Fatburger with a side of lies
By Al Lewis,
Friday, December 30, 2005
Former Qwest executive Marc Weisberg's punishment -- to be
decided March 3 -- may sound something like this: "Marc,
Sixty days' home detention is what he'll serve under a plea
agreement with federal prosecutors announced this week.
That sure beats 20 years' hard time, which is what he may
have faced if he had been convicted on any of the 11
wire-fraud and money-laundering charges that federal
prosecutors threw at him.
How often Weisberg will be allowed to leave his expansive
home in Cherry Hills Farm or whether he'll have to wear one
of those unfashionable ankle bracelets has yet to be
Under the plea agreement, Weisberg, 48, will be placed on
probation for two years, pay a $250,000 fine and be banned
from serving as an officer of a public company for two
The good news is that Weisberg can spare the $250,000; he
does not have to pay any restitution to Qwest shareholders;
and he will never need to work for a public company again.
- His fabulous home on Grand Cayman Island, which
prosecutors had once sought to confiscate.
- $2.9 million he was said to have made in allegedly
illegal stock deals at Qwest.
- $29.8 million in profits he reportedly made selling Qwest
stock during his time at the company -- none of which was
ever alleged to be illegal.
And then there's Fatburger. Earlier this year, Weisberg
opened New York state's first Fatburger restaurant. He also
announced plans to develop and operate at least 50
Fatburgers in New York over the next seven years. This
empire will cost as much as $34 million to build.
So despite a felony on his rap sheet, his life will go on
with Fatburger abundance. Must be nice to have worked as a
top executive for former Qwest CEO Joe Nacchio, even though
Nacchio was recently indicted on insider-trading charges.
Weisberg made his fortune during the carnival of greed at
Qwest under Nacchio's watch. He was among several top
executives who made millions selling Qwest stock options as
the company they were guiding drowned in a sea of debt.
Most of these executives will never be prosecuted because
their trades were probably not illegal.
The millions made dumping Qwest stock options, however, were
Several top Qwest executives also demanded that companies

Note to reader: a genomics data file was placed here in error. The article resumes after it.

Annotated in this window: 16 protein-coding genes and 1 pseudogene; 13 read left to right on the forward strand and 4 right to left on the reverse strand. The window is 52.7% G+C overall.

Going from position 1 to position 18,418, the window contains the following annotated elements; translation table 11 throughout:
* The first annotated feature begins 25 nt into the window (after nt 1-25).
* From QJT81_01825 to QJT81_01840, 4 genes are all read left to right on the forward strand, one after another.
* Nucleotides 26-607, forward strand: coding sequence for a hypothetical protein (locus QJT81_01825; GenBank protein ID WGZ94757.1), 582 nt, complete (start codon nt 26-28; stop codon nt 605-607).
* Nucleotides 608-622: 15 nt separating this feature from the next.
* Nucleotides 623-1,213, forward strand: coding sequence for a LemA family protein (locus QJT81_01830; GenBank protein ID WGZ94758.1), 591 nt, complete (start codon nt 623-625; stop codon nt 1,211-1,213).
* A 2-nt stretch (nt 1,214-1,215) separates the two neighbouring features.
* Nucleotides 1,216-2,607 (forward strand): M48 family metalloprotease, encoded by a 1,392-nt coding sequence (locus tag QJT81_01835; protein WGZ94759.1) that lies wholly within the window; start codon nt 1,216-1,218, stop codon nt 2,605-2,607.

doing business with Qwest give them discounted stock or
insider access to initial public stock offerings. One of
them was Weisberg.
This practice was common in the heady days of the
telecommunications boom. And it was, in most cases,
perfectly legal. It became a criminal liability for
Weisberg because, in at least one instance, he did not
disclose to Qwest that he was doing this. Prosecutors
alleged that all together, Weisberg illegally made $2.9
million buying and selling vendor stock.
On the only count for which Weisberg pleaded guilty,
however, he bought stock in an iffy startup telecom company,
Redwood City, Calif.-based CoSine Communications. Court
records show he bought this stock in 2000 and sold it for a
$528,753 loss in 2001. Imagine the humiliation of
confessing to a felony that netted this kind of negative
Weisberg has agreed to cooperate with federal prosecutors in
the criminal insider-trading case against Nacchio. But it's
not likely Weisberg has anything to add.
In the grand scheme at Qwest, Weisberg was just a sideshow.
Prosecutors uncovered and made a criminal case of his
misdeeds as they were rummaging through the debris at
Qwest. Had they not been after Nacchio, they might never
have bothered with Weisberg.
In the end, there's no evidence Weisberg knew anything about
alleged accounting fraud at Qwest that led the company to
restate $2.5 billion in revenue and earnings, the alleged
illegal insider trading of top executives or other alleged
The evidence mainly suggests Weisberg was a self-dealing
executive, too busy enriching himself to notice what other
senior executives were doing wrong.
He was of little use to Qwest and its shareholders and
employees. And now he is of little use to prosecutors. He
made a fortune flipping stocks on the side, and now he's
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